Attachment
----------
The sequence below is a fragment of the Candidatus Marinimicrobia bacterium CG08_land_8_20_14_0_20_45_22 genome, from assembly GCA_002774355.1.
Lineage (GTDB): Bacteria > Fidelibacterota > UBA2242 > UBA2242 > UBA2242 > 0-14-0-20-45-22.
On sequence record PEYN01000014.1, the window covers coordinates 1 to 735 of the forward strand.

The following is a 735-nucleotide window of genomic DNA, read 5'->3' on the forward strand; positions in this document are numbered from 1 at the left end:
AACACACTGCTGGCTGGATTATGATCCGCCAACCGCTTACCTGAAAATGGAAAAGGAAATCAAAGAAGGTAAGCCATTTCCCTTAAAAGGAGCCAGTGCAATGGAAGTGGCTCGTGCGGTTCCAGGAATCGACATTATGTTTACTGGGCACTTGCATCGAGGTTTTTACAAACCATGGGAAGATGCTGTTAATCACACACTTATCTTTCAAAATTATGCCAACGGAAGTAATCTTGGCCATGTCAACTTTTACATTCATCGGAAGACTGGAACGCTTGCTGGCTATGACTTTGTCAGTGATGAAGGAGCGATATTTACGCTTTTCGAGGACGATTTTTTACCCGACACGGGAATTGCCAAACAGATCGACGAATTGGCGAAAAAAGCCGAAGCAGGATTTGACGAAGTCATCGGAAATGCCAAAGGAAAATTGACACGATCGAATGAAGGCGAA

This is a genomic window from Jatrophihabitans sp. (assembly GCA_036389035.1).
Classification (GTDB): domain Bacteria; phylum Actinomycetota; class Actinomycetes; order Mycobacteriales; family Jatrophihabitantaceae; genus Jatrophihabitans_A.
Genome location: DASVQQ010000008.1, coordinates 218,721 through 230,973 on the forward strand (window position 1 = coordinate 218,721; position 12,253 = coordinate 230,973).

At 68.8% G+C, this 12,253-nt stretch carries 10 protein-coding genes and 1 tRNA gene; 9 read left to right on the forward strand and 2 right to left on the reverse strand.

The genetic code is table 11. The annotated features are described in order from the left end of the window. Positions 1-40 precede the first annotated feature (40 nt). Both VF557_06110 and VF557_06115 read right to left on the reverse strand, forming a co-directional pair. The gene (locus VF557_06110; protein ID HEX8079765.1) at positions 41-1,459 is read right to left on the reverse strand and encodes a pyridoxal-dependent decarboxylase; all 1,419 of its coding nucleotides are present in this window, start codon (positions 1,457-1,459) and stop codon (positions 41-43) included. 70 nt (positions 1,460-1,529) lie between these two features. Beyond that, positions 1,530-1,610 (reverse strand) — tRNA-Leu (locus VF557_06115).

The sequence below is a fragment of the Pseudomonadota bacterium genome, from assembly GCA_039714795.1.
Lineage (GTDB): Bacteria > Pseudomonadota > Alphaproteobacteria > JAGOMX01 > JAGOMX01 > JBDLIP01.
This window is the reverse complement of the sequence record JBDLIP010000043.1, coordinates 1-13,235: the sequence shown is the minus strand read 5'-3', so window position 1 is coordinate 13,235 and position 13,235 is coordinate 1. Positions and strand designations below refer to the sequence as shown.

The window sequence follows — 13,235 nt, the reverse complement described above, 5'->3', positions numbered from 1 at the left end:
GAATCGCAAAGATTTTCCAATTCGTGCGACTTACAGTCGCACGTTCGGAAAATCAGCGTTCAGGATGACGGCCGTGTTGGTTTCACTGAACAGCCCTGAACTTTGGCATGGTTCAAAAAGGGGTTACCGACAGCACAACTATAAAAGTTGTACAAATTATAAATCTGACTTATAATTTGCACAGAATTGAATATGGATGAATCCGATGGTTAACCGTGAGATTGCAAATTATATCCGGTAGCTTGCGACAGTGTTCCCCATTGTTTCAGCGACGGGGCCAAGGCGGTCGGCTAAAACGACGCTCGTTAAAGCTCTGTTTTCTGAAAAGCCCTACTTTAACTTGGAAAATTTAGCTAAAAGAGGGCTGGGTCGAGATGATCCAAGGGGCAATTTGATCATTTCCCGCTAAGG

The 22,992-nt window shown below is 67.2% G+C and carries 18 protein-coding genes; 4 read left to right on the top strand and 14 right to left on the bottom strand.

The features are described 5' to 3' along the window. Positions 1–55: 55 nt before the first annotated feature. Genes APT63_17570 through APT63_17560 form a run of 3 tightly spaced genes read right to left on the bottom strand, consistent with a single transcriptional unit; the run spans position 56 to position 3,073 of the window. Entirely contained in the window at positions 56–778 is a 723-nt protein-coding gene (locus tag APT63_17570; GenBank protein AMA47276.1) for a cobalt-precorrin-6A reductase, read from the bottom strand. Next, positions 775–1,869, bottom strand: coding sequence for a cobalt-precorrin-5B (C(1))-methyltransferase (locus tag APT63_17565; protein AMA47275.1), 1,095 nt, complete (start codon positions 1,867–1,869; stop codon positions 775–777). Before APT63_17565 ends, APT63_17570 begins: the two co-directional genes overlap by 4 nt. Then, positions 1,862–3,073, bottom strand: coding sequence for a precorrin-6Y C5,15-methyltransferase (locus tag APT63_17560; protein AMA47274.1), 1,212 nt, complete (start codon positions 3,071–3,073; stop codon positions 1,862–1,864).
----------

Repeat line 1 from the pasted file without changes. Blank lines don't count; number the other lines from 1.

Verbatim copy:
The sequence below is a fragment of the Candidatus Marinimicrobia bacterium CG08_land_8_20_14_0_20_45_22 genome, from assembly GCA_002774355.1.